So yeah, it's a small downtown -- but that's only because it's been dying steadily for the past few decades. Something like a streetcar line, if coupled with smart urban renewal, could do a lot for the city. It has to be both, though -- one need only look at Detroit to see that an inner-city mass transit line (the infamous "People Mover") alone won't solve problems if there is no place that anyone wants to ride it to.
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  10. #24
    Member Cedric's Avatar
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    Re: Streetcars in Cincy?

    Something is needed. After spending plenty of time in Chicago and Washington DC I am amazed that we have nothing like it here. I would vote yes without even thinking twice if they ever let us vote for a light rail again.
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  11. #25
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    Re: Streetcars in Cincy?

    Quote Originally Posted by Caveat Emperor View Post
    A.) Even with ridership growing in the wake of high gas prices, there is still a large social stigma attached to riding the bus. I imagine if you did a show of hands, more people would feel comfortable riding around downtown on a train or streetcar (especially with children) than would riding around on a bus. The bus, as a mode of transportation, has gotten a bum rap (no pun intended) as being unsafe and mainly suited for poor people.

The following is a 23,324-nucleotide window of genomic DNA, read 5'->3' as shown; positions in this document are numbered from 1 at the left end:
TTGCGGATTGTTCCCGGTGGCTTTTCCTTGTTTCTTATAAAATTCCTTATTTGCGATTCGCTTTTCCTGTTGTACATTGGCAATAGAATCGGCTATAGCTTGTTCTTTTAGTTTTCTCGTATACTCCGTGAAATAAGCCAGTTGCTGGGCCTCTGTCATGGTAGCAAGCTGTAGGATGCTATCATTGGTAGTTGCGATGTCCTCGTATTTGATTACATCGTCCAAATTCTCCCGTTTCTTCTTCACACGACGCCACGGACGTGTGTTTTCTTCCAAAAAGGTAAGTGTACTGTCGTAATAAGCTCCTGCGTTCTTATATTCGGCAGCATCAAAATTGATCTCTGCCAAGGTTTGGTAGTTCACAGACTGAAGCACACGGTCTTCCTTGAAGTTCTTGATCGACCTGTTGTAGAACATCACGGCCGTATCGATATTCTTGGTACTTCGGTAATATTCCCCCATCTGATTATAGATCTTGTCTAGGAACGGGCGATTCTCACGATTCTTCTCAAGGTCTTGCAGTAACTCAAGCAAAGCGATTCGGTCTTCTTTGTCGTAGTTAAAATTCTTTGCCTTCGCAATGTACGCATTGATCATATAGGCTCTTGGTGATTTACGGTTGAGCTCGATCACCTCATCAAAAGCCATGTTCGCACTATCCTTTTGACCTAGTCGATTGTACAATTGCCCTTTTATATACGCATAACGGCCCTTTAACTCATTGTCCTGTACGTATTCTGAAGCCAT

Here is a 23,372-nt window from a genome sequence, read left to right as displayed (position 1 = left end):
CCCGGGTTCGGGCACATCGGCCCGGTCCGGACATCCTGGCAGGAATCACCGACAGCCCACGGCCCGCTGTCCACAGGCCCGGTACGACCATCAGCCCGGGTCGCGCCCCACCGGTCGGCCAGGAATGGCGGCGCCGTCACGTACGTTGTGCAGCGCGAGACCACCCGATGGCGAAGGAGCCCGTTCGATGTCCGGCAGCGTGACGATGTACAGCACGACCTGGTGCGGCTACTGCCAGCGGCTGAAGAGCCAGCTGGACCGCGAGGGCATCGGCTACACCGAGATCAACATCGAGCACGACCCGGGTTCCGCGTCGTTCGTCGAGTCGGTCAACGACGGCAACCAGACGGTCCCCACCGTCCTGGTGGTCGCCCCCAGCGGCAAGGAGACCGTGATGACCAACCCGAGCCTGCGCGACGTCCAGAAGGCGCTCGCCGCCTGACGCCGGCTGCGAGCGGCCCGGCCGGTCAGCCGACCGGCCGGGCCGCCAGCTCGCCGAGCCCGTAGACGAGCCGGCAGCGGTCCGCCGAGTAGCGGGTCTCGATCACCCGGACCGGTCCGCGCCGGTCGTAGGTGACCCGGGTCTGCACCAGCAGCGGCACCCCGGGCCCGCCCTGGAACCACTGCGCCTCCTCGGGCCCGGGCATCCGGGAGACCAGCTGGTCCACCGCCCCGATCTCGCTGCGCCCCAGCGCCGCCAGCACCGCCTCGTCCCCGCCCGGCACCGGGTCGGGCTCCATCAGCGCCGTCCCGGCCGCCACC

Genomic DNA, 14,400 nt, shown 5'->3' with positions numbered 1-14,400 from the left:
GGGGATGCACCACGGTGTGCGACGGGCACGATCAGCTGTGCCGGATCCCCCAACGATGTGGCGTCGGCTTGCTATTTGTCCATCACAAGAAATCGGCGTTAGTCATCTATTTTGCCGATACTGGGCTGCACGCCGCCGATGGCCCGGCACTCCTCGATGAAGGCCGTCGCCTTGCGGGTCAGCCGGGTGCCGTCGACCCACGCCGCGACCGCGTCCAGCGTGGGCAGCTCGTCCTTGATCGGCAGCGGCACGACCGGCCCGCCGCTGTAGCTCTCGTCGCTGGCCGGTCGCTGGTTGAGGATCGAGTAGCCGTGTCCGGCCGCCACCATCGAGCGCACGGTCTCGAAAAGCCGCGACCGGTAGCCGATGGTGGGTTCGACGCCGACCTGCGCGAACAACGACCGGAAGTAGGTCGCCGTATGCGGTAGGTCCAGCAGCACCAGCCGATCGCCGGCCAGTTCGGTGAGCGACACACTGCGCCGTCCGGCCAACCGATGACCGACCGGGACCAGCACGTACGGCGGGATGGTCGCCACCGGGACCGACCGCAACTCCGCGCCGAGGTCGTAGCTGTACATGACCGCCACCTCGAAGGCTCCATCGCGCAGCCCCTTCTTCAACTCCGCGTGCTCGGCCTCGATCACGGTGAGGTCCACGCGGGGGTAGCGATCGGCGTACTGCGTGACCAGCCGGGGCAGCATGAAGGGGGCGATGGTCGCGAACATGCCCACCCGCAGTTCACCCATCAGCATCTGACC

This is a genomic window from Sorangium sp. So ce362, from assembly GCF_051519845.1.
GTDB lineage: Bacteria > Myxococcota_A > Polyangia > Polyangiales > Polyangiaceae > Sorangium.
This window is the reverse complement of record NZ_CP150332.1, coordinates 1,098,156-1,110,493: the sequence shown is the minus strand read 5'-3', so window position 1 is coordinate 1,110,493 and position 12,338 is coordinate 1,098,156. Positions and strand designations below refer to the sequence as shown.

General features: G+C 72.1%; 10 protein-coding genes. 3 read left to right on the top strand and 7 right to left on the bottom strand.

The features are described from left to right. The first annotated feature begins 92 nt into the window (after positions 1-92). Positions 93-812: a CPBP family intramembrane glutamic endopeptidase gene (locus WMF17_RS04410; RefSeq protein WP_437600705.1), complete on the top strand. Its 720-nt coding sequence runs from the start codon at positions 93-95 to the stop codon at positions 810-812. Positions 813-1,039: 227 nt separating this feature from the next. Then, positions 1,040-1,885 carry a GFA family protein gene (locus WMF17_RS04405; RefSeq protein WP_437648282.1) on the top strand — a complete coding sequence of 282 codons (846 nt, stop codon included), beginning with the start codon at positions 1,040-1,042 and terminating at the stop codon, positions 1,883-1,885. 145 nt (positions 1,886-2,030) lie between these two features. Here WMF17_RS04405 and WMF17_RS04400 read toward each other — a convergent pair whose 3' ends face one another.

Further, streetcar lines create easily recognizeable routes that are repeated as opposed to scheduled. Anything done downtown would be fairly simple -- cars run continuously on the line and makes stops at X, Y, and Z. This is contrasted to the bus system, which requires getting a map ahead of time and working out the actual bus schedule to fit with wherever you are attempting to go.

    B.) Having good inner-city transportation offers an opportunity to grow the downtown area. There are lots of areas of town that are underdeveloped simply because they aren't close to any major destinations. This is especially true on the western edge of downtown. There is lots of opportunity for redevelopment in that area -- especially given it's close proximity to the stadium and the museum center -- and having reliable and regular transportation to and from that area to other parts of downtown could help spur development. Trains and Streetcars offer the opportunity to move people from their places of busines downtown to bars and nightlife in other parts of town or to sporting events at the stadium, or a combination of all three.